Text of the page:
Tuesday, 21 June 2011

In line for a LymphaPress

Last week I phoned the company that sells the LymphaPress compressionpump overhere. I spoke with a real nice lady who put me on a waiting list for a pump to test. It will be interesting to try it once I get it. We talked a little about the pump I have now (Pulse Press Multi 12) and she said that it works by inflating from the foot upwards, but only the first time – from then on it inflates all over at the same time, which I don't think makes sense when the idea is to push the fluid up and away from the leg. I do think it works somewhat afterall, especially after I brought it to the physiotherapist who adjusted the settings to 30 seconds of pumping and 10 seconds pause, but it doesn't seem to bring the swelling down. The LymphaPress inflates from the foot upwards every time.

It turns out that the company I got mine from does not, as I had been told by the hospital who applied for it for me, have the competitive tendering on compression pumps in my area, they are just "really good friends", whatever that means – with the hospital, which is why I got this one and not ie a LymphaPress.

I'd be very happy for comments if you have experience with the LymphaPress. Thank you. All readers can see comments and benefit from them.

Friday, 10 June 2011

On having flaws and handicaps as a younger person

There are many who have something. Also younger people. Among people I know, know of, or have known or known of I can list the following, all in their 30ties or early 40ties:

Sleep apnea. Must sleep with a mask that helps with breathing.
Hearing aid. (four people)
Psoriasis in the face and most of the body. (two in face+body, three body)
Marks/scars in the face and neck after removal of birthmarks.
Bad eye.

• Diabetes
Cerebral Palsy, suddenly onset in the 30ties.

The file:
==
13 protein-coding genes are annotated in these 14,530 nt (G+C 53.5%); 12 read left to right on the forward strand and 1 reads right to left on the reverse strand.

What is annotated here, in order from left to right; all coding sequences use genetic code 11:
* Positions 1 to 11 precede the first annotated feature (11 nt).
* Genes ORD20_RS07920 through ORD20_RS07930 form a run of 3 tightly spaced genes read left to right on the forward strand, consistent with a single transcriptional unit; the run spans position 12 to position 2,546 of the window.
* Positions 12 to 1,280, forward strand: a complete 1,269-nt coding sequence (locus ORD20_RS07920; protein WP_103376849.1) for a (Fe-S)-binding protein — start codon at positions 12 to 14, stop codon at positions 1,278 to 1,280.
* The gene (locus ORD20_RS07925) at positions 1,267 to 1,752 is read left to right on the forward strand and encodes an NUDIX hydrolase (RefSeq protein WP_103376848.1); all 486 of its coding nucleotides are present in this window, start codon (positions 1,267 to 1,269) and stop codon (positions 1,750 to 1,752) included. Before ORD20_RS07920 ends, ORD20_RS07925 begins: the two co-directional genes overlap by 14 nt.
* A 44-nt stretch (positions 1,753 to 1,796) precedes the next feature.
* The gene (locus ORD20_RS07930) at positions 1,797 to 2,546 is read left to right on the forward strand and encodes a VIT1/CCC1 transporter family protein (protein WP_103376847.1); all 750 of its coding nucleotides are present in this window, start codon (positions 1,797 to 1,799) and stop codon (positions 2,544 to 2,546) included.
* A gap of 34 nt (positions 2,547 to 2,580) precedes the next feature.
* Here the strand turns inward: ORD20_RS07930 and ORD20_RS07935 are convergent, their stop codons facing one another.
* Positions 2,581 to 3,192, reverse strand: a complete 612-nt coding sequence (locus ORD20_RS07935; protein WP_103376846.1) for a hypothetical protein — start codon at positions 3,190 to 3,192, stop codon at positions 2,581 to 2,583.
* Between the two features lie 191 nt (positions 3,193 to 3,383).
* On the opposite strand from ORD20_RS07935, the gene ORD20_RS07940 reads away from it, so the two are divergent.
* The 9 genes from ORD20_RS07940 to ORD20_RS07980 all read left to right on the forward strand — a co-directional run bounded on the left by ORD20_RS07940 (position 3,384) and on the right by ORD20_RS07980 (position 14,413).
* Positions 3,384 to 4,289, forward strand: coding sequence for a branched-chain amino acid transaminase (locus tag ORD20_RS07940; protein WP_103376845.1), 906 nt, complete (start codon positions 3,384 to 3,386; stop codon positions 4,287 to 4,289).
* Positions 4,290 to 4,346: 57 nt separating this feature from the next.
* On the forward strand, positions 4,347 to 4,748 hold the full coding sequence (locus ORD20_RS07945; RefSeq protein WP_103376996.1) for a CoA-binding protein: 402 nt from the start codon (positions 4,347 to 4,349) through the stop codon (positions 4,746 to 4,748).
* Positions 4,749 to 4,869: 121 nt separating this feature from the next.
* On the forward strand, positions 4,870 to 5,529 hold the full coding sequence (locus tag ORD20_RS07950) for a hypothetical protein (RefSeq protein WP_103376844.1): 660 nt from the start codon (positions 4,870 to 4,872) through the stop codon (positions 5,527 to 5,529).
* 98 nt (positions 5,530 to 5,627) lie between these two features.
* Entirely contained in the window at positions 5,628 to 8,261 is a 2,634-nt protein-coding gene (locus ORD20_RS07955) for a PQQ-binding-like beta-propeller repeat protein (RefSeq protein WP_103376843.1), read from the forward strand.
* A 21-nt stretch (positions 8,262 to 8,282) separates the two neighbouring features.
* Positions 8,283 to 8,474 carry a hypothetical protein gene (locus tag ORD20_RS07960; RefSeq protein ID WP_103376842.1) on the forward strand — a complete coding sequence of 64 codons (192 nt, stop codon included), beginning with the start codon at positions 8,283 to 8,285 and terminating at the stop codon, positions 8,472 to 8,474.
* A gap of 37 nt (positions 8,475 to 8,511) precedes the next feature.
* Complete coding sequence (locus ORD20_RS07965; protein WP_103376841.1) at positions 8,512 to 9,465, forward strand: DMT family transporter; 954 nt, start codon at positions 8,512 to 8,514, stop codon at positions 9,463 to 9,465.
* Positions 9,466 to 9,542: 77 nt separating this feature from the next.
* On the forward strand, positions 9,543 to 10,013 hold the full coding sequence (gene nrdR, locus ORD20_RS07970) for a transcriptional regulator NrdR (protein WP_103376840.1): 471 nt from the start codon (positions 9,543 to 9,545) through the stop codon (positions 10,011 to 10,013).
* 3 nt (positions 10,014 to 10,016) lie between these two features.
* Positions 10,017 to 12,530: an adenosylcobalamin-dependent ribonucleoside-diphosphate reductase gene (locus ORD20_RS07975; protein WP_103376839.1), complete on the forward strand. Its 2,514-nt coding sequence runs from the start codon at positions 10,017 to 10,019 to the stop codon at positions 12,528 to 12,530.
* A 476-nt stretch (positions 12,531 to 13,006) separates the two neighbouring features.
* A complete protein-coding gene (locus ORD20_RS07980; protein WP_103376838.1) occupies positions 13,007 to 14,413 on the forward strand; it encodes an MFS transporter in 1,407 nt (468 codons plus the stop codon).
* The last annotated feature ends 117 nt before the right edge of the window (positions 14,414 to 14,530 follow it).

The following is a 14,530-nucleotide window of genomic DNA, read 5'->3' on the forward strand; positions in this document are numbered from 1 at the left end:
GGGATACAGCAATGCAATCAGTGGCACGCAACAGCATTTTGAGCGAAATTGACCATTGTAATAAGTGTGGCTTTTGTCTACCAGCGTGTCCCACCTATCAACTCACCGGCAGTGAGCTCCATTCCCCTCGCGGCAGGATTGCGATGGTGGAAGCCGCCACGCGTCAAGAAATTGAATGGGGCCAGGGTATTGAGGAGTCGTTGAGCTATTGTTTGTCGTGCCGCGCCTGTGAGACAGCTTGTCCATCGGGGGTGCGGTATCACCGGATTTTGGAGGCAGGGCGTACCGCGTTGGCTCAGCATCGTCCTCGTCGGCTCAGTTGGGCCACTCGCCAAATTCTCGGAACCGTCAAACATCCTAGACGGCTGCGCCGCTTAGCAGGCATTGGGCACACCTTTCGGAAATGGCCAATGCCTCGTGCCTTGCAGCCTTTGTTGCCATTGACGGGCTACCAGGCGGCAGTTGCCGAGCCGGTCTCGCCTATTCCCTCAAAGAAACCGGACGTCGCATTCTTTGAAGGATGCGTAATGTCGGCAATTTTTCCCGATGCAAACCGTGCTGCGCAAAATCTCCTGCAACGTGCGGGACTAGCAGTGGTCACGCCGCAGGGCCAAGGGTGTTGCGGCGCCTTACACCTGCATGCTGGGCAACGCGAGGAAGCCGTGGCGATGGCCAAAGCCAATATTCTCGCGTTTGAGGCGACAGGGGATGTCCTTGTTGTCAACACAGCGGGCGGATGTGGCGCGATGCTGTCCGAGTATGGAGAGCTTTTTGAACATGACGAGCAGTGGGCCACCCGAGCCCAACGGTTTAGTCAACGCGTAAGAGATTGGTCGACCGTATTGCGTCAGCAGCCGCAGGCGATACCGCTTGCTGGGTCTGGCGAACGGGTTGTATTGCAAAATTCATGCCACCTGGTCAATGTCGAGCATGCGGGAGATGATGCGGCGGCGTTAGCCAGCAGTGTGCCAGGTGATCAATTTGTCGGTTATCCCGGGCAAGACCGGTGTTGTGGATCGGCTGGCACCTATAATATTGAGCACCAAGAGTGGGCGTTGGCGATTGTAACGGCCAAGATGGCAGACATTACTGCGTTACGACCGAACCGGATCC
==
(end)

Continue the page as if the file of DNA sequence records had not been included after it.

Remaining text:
Deformed and missing fingers and toes.

• Pacemaker
• Fibromyalgia
• Epilepsia as result of an injury
• Amputated finger
• Bad eyesight, going blind
In that light my swollen leg and the need for compression stocking is "just" my thing. Like so many others have "a thing". I don't think differently about these people because of their "things".
I don't take comfort knowing that someone is worse off than me, but I do take a little comfort that mine is not worse than it is. It is bad enough though, but maybe it helps a little to see it in light of the fact that it is not so unusual to have something. And I can even hide mine.

After my Lymphedema started I have become less judgemental of people who act or look more than a little different. Not that I was a horrible, judgdemental person before.
It's not always because someone is crazy that he or she behaves a little different, the person may have had a brain haemorrhage for example, and one is not necessarily fat because he or she is lazy and can't get his/her act together and lose weight, but because of an addiction beyond control or a disease that the person is not to blame for. And what if one was to blame? Nobody deserves to be sick.